The subway and taxis will get you almost anywhere. However, if you want to visit the Great Wall, it’s probably best if you book a sightseeing tour as it is about 70km away.

When to go

Beijing has a lot of attractions to visit so you will spend quite a lot of time outdoors. So spend some time to figure out when you want to go. Winters in Beijing are long and freezing. Expect temperatures to drop down to -10°C. So November to February is maybe not ideal if you plan to do a lot of sightseeing. Summers on the other hand can get very hot and muggy. June-August is also when it rains a lot. So we recommend spring (March/April) or autumn (September/October) as it is generally dry and the temperatures are a comfortable 15-20°C.

You also may want to avoid Chinese New Year which usually takes place in February. ”National Day Golden Week” kicks off on 1 October. Both these periods means that 1.2 billion Chinese people are on the move throughout the country. So it’s probably best to stay away. On the other hand, there are also lots of festivals and activities happening. Maybe a good chance to meet some sisters from the country side.

What to see

Tiananmen Square

Vast and impressive square, site of the 1986 bloody massacres

Temple of Heaven

Probably one of the most beautiful temples in the world

The Great Wall

Very impressive, a lot of history but a bit far from town

Bird’s Nest Stadium

Unique and stunning architecture of the 2008 Beijing Olympics


Lively area with international stores and unique bars

Stay connected

The Communist Party still rules in China and they keep a close eye on internet access. Buying a local SIM card is not easy. Data roaming usually works fine. However, expect some sites and apps to be blocked, including Facebook/Twitter/Youtube as well as gay dating apps Jack’d and Grindr. One way around this is VPN (virtual private network). There are several providers but “VPN Fire” usually works fine for iphones. Just download their free app from iTunes and purchase a data plan (just about US$ 1 for 1GB). This doesn’t always work as the Chinese authorities try to fight it. But generally it does give you access. You can also use this when you connect to the WiFi network of your hotel. The popular gay club “Destination” also offers free WiFi.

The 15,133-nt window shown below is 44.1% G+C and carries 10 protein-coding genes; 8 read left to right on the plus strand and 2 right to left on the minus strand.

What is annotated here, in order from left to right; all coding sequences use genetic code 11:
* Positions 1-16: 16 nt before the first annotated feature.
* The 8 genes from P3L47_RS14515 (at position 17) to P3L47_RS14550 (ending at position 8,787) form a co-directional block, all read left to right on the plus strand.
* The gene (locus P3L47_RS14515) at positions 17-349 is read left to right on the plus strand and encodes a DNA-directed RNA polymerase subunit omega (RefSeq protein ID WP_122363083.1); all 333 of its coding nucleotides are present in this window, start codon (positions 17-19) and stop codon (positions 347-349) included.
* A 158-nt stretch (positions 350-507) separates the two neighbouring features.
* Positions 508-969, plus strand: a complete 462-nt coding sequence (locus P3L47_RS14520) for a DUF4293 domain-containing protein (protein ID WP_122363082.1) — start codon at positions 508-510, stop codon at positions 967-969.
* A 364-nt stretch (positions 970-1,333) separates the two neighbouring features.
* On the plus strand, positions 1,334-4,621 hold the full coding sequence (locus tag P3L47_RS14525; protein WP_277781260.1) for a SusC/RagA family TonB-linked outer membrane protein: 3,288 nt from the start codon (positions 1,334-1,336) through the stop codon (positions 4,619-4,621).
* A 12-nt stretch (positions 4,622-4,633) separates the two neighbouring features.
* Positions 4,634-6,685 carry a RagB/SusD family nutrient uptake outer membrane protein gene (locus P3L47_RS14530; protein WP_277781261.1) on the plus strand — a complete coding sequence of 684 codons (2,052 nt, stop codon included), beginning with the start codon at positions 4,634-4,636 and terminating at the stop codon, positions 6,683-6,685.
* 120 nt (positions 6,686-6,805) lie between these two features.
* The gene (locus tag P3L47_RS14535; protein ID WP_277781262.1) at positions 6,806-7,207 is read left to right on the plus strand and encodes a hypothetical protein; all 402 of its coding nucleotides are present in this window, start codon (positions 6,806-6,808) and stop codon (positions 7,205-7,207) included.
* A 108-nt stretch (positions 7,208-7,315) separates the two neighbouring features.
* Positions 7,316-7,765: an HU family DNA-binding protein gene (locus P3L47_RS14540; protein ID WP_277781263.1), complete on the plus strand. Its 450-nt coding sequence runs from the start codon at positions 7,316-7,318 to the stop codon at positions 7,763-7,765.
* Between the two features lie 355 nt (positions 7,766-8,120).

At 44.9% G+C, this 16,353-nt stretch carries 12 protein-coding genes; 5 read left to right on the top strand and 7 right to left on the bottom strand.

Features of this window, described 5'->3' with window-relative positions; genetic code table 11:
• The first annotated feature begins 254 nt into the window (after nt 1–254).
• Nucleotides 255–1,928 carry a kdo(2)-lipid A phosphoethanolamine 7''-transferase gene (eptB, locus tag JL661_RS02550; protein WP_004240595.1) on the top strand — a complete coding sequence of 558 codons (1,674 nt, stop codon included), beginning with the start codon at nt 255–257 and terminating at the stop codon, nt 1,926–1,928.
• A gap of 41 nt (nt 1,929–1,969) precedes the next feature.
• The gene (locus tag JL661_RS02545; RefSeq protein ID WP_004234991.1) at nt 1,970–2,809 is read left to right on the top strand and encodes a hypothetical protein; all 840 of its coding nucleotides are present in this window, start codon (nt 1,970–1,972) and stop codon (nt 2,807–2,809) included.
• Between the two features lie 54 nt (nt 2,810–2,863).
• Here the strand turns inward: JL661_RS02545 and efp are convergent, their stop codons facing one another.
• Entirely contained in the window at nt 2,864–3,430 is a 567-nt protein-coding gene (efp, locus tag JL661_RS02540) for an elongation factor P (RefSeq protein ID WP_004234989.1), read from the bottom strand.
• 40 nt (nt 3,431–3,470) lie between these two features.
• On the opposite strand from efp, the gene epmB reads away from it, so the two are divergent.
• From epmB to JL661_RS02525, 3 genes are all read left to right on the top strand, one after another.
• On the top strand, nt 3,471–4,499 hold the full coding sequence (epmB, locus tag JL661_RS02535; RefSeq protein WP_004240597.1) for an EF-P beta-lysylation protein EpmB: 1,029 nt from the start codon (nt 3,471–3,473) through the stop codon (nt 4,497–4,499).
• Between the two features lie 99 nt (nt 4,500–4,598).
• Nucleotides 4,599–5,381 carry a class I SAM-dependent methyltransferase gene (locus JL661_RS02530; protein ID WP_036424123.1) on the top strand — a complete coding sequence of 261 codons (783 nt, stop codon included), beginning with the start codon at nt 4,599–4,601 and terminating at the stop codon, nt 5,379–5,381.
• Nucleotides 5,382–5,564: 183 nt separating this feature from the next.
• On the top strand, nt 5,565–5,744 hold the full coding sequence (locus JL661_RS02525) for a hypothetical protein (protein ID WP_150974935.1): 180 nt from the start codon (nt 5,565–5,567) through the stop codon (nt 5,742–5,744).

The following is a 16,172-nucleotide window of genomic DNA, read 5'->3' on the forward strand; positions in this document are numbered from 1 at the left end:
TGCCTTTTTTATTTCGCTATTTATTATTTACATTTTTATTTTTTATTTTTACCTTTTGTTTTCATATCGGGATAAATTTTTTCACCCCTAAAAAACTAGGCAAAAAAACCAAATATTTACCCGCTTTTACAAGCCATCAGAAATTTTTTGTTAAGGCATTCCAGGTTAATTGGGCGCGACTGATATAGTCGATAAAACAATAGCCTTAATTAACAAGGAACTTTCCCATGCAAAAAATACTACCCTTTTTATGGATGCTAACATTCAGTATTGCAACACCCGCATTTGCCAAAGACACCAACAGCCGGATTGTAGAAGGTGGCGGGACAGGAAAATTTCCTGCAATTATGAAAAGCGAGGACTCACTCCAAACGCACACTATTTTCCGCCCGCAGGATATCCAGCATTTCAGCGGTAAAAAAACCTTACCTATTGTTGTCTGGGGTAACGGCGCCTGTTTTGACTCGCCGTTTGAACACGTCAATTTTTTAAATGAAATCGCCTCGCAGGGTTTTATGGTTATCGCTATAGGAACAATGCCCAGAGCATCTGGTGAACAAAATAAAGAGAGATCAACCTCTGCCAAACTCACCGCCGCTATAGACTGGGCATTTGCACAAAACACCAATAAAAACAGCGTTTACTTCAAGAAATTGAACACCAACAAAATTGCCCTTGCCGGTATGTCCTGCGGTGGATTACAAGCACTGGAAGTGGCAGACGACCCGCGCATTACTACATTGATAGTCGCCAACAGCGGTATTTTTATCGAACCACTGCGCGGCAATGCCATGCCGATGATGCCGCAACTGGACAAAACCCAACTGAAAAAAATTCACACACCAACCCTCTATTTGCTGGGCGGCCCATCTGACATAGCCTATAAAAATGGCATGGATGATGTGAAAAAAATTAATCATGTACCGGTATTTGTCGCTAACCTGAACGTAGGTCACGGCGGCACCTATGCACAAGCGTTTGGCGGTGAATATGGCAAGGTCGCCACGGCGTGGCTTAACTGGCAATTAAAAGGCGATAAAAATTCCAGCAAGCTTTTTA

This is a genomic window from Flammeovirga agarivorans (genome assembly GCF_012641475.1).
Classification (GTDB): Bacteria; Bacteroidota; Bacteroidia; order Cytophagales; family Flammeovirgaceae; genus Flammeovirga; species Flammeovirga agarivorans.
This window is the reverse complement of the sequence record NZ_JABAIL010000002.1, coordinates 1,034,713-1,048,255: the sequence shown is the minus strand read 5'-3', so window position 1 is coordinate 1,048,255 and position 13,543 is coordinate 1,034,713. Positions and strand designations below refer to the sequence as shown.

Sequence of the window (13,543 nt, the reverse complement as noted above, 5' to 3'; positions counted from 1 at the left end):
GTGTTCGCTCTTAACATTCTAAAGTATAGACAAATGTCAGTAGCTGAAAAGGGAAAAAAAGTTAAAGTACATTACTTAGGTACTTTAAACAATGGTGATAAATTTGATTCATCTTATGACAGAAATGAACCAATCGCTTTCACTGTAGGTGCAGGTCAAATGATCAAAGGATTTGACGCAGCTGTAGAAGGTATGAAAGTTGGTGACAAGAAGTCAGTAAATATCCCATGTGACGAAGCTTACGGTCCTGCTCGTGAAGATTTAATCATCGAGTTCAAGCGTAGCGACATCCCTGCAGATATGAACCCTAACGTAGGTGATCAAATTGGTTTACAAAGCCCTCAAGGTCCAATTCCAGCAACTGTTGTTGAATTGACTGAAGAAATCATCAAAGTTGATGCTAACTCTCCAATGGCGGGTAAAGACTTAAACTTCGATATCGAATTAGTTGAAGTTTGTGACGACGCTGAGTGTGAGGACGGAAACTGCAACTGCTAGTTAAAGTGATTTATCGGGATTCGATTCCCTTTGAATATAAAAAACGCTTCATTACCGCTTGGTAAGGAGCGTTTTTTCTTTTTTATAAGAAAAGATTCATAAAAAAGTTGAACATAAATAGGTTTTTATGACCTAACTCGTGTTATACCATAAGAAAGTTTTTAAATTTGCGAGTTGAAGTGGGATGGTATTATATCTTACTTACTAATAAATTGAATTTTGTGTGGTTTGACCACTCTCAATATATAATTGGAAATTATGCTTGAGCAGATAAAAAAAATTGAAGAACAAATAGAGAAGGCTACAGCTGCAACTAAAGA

Gay life

It was only in 2001 when China removed homosexuality from its official register of psychiatric disorders. So China is definitely not the most gay-friendly nation in the world. Most of the media is being censored and so far the government does not allow the topic to be discussed openly. Having said that, sex between two adult men is legal. And the police has rules not to harass law-abiding gay people. So in a major city like Beijing, there is no reason to feel unsafe. The same thing cannot be said for other parts of the country. And please note that prostitution remains illegal, both gay and straight. But of course you can find “massage boys” offering their services online and on mobile.

So while China is opening up, the government still restricts the people’s freedoms. The (unofficial) government policy towards homosexuality is “no approval, no disapproval, no promotion”. However, the population itself is more accepting of the issue. According to a survey in 2008, more than 80% of Chinese people agreed that heterosexuals and homosexuals were "equal individuals". And according to China Daily there are about 30 million homosexuals in China (2.3% of the population). However, the same report also admits that most remain in the closet.





Hong Kong

Kuala Lumpur